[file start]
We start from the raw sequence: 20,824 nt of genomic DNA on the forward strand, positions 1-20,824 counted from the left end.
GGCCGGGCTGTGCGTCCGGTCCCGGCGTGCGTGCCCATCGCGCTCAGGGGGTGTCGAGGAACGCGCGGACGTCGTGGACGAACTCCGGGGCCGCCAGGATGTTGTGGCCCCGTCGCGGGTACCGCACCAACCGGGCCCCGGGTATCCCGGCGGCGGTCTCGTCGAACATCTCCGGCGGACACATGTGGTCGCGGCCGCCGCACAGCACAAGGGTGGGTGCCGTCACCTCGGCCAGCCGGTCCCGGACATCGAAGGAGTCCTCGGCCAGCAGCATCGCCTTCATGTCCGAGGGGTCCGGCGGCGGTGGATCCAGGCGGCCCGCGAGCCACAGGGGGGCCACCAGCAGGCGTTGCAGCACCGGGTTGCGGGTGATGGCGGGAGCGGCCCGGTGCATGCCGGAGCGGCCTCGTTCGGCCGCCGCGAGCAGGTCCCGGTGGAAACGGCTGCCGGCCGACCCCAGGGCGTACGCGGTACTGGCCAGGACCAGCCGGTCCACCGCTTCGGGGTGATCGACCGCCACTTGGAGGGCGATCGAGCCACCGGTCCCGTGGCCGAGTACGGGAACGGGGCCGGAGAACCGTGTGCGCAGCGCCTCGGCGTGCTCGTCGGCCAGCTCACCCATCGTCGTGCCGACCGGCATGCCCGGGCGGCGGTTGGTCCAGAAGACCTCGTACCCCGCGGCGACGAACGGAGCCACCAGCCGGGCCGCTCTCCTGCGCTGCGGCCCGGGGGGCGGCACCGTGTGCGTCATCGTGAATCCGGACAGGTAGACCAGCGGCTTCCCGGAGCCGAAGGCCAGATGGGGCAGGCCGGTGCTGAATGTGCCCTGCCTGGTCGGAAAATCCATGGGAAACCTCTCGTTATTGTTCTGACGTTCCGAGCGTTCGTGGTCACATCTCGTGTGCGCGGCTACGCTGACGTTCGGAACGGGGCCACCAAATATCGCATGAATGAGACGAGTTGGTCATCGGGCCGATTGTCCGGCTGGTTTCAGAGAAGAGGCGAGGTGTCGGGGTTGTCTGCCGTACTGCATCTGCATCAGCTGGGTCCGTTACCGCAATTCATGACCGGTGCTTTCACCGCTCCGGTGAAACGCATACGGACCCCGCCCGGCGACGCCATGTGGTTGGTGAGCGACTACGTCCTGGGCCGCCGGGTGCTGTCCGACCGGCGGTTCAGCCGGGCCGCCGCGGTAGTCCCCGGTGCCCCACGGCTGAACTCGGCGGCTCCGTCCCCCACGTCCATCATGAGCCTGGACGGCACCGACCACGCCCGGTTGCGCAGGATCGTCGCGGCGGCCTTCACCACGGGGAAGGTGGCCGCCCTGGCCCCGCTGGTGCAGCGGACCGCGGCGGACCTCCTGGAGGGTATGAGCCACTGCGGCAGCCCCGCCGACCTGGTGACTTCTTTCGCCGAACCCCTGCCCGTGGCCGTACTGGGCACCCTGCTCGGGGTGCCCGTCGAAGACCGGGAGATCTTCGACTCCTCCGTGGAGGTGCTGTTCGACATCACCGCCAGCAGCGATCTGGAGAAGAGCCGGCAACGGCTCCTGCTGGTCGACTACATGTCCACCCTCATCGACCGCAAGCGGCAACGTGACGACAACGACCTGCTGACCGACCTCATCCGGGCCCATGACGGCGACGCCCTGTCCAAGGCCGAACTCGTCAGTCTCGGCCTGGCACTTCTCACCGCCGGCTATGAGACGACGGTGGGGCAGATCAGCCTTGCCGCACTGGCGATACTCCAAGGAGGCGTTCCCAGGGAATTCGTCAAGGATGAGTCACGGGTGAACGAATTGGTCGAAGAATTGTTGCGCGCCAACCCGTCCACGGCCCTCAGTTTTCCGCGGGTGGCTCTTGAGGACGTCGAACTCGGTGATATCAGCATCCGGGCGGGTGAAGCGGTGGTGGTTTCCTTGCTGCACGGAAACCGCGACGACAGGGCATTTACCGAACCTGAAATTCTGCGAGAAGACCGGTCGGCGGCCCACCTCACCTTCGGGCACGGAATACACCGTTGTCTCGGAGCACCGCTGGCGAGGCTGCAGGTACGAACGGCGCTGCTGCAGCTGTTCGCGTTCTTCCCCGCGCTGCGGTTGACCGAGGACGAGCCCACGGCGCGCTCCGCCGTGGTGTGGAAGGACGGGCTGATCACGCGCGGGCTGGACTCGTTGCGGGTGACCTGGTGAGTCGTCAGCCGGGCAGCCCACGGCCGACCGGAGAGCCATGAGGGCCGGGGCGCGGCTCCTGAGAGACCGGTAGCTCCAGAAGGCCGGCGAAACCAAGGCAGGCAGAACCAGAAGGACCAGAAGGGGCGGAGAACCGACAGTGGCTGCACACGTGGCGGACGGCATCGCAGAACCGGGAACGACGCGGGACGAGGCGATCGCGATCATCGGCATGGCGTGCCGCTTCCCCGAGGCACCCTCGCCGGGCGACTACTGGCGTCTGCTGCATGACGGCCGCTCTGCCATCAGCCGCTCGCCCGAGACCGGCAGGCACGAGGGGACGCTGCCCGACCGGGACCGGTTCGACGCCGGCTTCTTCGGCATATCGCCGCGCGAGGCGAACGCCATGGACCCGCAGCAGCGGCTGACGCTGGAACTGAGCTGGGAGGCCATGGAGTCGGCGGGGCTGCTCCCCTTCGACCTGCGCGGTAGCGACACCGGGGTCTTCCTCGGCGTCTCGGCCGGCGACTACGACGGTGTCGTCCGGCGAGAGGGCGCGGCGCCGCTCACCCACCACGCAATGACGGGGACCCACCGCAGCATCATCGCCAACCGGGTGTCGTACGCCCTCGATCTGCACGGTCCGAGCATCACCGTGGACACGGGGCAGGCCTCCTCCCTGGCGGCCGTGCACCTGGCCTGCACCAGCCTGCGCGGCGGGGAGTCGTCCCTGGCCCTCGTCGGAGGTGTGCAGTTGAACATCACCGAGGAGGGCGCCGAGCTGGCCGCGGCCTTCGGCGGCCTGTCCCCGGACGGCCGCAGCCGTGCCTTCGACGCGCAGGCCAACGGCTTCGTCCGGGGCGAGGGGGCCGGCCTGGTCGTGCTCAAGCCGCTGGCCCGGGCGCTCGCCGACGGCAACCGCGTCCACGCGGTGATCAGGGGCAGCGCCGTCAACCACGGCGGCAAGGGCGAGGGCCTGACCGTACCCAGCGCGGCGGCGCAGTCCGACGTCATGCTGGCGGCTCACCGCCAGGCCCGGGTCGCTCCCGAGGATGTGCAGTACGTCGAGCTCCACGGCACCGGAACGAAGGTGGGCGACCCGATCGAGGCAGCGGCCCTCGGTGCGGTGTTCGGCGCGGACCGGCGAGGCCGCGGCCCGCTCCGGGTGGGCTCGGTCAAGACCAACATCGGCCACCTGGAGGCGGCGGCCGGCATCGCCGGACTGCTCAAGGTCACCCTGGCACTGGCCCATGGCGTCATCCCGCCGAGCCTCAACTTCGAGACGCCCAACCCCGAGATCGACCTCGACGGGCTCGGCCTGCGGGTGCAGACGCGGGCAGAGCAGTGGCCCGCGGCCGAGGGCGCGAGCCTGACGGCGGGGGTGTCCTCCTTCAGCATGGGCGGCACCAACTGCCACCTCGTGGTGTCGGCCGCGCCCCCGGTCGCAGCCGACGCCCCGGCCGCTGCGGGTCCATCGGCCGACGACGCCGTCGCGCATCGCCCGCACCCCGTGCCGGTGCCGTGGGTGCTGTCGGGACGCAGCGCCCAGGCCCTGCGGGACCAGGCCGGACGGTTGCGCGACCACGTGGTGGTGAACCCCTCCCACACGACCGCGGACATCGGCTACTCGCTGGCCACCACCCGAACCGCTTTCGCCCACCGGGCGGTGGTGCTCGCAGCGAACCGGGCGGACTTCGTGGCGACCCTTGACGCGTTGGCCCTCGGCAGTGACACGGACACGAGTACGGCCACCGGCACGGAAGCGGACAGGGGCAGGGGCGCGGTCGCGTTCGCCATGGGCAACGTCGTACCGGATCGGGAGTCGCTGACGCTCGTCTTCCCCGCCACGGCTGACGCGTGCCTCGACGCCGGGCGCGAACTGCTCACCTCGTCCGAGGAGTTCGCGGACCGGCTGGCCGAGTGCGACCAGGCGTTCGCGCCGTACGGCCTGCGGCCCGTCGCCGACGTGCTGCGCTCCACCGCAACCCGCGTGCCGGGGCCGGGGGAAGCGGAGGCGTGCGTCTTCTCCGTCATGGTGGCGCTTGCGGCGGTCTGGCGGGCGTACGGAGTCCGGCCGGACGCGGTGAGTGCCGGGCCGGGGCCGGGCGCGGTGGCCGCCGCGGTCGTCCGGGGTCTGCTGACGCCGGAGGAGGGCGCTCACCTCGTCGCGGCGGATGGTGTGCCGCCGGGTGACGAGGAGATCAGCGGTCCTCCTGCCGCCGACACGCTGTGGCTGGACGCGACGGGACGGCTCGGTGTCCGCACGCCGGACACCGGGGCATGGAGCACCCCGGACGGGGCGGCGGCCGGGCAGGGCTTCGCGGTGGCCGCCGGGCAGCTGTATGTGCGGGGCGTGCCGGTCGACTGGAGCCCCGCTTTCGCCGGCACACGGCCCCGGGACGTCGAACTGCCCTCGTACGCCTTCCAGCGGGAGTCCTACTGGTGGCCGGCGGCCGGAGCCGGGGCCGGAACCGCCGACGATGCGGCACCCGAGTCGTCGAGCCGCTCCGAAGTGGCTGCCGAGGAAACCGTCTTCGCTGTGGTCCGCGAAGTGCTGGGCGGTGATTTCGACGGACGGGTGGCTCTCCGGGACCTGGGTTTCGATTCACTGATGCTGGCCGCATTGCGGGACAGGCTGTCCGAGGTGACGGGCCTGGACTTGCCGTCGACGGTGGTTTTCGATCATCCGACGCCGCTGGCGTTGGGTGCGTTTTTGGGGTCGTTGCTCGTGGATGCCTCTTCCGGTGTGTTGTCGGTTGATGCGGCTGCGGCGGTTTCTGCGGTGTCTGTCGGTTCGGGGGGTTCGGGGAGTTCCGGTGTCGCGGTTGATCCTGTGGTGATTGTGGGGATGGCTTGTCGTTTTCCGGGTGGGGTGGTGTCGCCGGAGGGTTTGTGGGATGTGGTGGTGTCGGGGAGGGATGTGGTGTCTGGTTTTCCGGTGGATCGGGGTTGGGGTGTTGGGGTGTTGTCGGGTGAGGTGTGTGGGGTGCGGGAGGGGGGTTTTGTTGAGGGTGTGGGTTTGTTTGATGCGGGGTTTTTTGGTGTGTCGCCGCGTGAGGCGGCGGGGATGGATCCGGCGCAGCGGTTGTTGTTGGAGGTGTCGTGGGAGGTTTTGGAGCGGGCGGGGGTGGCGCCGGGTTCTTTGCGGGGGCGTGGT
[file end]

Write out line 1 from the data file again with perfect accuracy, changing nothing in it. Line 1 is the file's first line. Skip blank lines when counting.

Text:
We start from the raw sequence: 20,824 nt of genomic DNA on the forward strand, positions 1-20,824 counted from the left end.